- Racists tend to be very negative and unhappy individuals: the natural consequences of harboring hatred, a false belief in their inherent racial superiority, and letting “seeds of hatred grow into trees.”
6. Remembering the Truth: Six Things That I Know for Certain
A final reason why I chose not to become a racist is that I know the truth about racists (see the section above) and about myself. For me, constantly reminding myself of the truth is a powerful reminder of the importance of a self-protection strategy. Here’s what I know for certain:
- There are well-behaving and badly-behaving individuals in every racial group.
- No racial group is inferior or superior to any other.
- The United States was built on the backs of my ancestors and other slaves of African descent who were brought to this country against their will. Therefore, African Americans have just as much right to be here as any other racial group. (In fact, my family has been in the U.S. for at least six generations, which is a lot longer than the families of some of the most virulent anti-African American racists in the U.S.)
- Every individual in this country—regardless of racial background—deserves to be treated fairly, humanely, and respectfully by law enforcement, the judicial system, school leaders, teachers, employers, store clerks, etc.
- All children—regardless of racial background—deserve to attend schools in which they receive equal educational access and opportunities, and an empowering education that will increase their chances of having a good future.
- Harboring hatred and other negative emotions is self-destructive.
What You Can Do: Ten Suggestions
During the current political climate in the U.S., it’s easy to let hatred in all of its guises—including racial hatred—win. Doing what’s just, rational, and moral is a lot harder. Even though doing the right thing is hard work, somebody has to do it. Otherwise, we will become a nation that implodes as a result of all of the hatred that individuals are choosing to allow to grow from “seeds into trees.” If you are interested in taking the “high road,” in addition to sharing and discussing this article with others (i.e., school leaders can use it to spark discussions on campus, and teachers can create related reading, discussion, and research assignments for students), here are some suggestions:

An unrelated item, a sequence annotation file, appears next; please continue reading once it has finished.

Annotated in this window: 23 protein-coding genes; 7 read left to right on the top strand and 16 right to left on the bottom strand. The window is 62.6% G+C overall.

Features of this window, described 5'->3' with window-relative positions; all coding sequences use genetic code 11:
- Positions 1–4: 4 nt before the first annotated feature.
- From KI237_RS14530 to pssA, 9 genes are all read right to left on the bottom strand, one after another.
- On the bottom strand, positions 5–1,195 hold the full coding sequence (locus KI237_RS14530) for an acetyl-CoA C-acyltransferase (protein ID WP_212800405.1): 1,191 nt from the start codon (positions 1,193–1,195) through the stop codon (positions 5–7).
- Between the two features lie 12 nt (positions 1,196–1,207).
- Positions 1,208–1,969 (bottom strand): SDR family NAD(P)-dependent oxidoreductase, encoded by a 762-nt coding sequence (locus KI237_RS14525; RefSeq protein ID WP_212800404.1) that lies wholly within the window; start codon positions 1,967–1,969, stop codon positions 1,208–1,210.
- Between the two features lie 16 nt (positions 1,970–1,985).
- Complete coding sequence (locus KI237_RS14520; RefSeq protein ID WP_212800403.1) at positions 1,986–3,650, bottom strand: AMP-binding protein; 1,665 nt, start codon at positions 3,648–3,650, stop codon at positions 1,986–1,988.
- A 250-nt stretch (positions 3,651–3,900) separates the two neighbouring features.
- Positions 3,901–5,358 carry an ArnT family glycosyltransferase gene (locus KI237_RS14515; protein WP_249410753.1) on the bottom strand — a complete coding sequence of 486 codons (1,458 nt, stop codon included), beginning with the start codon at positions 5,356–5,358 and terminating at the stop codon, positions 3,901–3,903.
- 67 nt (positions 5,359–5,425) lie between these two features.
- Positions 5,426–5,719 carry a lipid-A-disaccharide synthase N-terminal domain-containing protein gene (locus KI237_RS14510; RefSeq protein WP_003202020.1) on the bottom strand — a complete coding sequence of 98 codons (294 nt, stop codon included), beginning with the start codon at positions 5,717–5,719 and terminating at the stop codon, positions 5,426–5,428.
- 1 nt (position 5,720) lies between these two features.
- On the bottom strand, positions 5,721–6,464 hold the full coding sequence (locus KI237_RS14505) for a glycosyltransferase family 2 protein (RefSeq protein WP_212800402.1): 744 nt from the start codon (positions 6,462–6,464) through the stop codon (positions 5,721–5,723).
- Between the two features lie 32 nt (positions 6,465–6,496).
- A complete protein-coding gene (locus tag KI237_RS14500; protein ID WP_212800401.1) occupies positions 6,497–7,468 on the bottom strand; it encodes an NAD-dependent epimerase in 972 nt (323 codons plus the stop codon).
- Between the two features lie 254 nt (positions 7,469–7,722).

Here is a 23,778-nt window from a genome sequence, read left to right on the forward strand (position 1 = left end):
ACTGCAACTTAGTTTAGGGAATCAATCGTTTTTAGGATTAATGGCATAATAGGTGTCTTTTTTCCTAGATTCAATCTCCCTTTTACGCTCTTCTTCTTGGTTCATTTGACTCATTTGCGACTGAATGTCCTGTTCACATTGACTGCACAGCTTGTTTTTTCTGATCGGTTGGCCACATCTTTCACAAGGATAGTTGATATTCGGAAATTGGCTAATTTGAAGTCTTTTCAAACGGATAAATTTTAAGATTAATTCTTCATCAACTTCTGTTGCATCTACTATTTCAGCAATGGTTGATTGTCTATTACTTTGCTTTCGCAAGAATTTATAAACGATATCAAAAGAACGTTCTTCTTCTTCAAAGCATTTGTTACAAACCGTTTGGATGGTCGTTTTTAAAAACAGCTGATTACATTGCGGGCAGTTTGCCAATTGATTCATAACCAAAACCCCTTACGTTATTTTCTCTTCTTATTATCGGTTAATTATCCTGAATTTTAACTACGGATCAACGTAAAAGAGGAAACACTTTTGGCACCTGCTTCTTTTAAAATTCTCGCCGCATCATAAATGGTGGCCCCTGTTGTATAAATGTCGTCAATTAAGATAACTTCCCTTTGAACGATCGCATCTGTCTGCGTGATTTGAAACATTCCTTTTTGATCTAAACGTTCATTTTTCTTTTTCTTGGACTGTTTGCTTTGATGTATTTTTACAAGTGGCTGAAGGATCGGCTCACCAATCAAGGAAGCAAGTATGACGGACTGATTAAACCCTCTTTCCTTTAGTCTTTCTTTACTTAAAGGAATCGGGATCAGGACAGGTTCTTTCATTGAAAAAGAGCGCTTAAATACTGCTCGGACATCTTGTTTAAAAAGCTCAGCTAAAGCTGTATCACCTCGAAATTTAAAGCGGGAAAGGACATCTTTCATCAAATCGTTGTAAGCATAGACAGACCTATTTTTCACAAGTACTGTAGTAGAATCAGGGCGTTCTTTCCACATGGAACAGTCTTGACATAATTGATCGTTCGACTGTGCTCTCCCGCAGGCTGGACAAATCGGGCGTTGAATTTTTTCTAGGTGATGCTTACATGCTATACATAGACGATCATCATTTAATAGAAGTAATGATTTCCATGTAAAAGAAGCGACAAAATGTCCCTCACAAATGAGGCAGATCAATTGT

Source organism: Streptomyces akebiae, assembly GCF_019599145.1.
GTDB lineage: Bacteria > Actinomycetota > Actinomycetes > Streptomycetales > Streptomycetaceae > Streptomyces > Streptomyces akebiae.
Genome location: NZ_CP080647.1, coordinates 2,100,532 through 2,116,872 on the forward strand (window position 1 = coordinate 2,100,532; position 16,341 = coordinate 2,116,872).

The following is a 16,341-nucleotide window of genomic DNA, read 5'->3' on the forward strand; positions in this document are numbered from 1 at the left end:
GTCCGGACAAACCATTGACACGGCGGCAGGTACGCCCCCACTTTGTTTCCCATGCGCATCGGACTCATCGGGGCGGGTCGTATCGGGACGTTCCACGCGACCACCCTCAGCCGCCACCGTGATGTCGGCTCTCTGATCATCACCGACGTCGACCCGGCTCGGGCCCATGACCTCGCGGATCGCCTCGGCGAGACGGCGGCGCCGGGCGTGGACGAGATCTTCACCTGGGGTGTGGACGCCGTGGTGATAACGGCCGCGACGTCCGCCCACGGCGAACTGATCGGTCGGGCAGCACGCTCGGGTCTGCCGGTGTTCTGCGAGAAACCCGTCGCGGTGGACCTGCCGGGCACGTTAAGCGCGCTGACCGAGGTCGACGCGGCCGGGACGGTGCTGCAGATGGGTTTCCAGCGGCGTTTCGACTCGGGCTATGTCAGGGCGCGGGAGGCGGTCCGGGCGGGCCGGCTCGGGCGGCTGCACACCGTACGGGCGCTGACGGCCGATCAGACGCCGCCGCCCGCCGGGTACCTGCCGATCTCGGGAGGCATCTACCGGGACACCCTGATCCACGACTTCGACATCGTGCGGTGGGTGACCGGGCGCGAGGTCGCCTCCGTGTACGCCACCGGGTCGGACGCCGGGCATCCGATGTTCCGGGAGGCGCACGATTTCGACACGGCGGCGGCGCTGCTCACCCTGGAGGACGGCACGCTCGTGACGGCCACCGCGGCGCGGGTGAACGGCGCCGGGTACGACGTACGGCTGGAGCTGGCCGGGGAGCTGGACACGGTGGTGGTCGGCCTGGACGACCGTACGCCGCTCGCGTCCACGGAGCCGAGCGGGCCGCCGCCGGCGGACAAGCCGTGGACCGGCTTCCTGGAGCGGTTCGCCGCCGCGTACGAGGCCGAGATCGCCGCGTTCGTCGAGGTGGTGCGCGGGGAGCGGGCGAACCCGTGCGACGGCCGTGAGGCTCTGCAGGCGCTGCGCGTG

- Make a choice to do the right thing on a daily basis.
- Examine your core beliefs and values to determine what you truly believe about racial groups that differ from your own.
- Identify, examine, and address negative beliefs that you know you harbor about racial groups that differ from your own. (The Personal Growth Exercises in The Power of One: How You Can Help or Harm African American Students; and Yes, You Can! Advice for Teachers Who Want a Great Start and a Great Finish With Their Students of Color can help you do this “Cognitive Restructuring” work).
- Utilize Illuminate Education’s “Equity Resources,” which include videos, guides, webinars, regional Equity Symposia, and customized Professional Development workshops. The “Equity Affirmations” that I’ve created are designed to be used as weekly checklists to help teachers, school leaders, staff, parents/guardians, and students “walk the equity talk” (See “Resources” below).
- Deal with underlying personal issues, such as low self-esteem, insecurity, misogyny, etc. The related Personal Growth Exercises in Part 2 of Dear Beautiful! A Self-Empowerment Book for Black Women, can be useful to all individuals, regardless of race or gender.
- Commit to ongoing personal and professional growth.
- “Walk the equity talk” in public and in private: when you speak about, think about, and post comments on social media about groups and individuals from racial backgrounds that differ from your own.
- Study exemplars (White Civil Rights activists, NAACP founders; White Equity Allies such as Randy and Delores Lindsey, Jonathan Kozol, Julie Landsmen, Tim Wise, Howard Zinn, Prudence Crandall, Gary R. Howard, Quakers, Abolitionists, etc.).
- Get out of your “racial comfort zone.” The related strategies in Yes, You Can! Advice for Teachers Who Want a Great Start and a Great Finish With Their Students of Color can help you do this.
- Practice “The Golden Rule.” As I often say to teachers and school leaders, “When in doubt about how to handle a situation involving a student or parent (especially students and parents from marginalized groups), treat that individual in the same way that you would want to be treated if you were in a similar situation.”
References and Recommended Reading
Thompson, G. L. (2018). Dear Beautiful! A Self-Empowerment Book for Black Women.
Thompson, G. L. & Thompson, R. (2014). Yes, You Can! Advice for Teachers Who Want a Great Start and a Great Finish With Their Students of Color. Thousand Oaks, CA: Corwin.
Thompson, G. L. (2010). The Power of One: How You Can Help or Harm African American Students. Thousand Oaks, CA: Corwin.
Thompson, G. L. (2009). A Brighter Day: How Parents Can Help African American Youth. pp. 65-68. Chicago: African American Images.
Thompson, G. L. (2007). Up Where We Belong: Helping African American and Latino Students Rise in School and in Life. San Francisco: Jossey Bass.
Thompson, G. L. (2004). Through Ebony Eyes: What Teachers Need to Know but are Afraid to Ask About African American Students. San Francisco: Jossey Bass.
Thompson, G. L. (2003). What African American Parents Want Educators to Know. Westport, CT: Praeger.
Thompson, G. L. (2002). African American Teens Discuss Their Schooling Experiences. Westport, CT: Bergin & Garvey.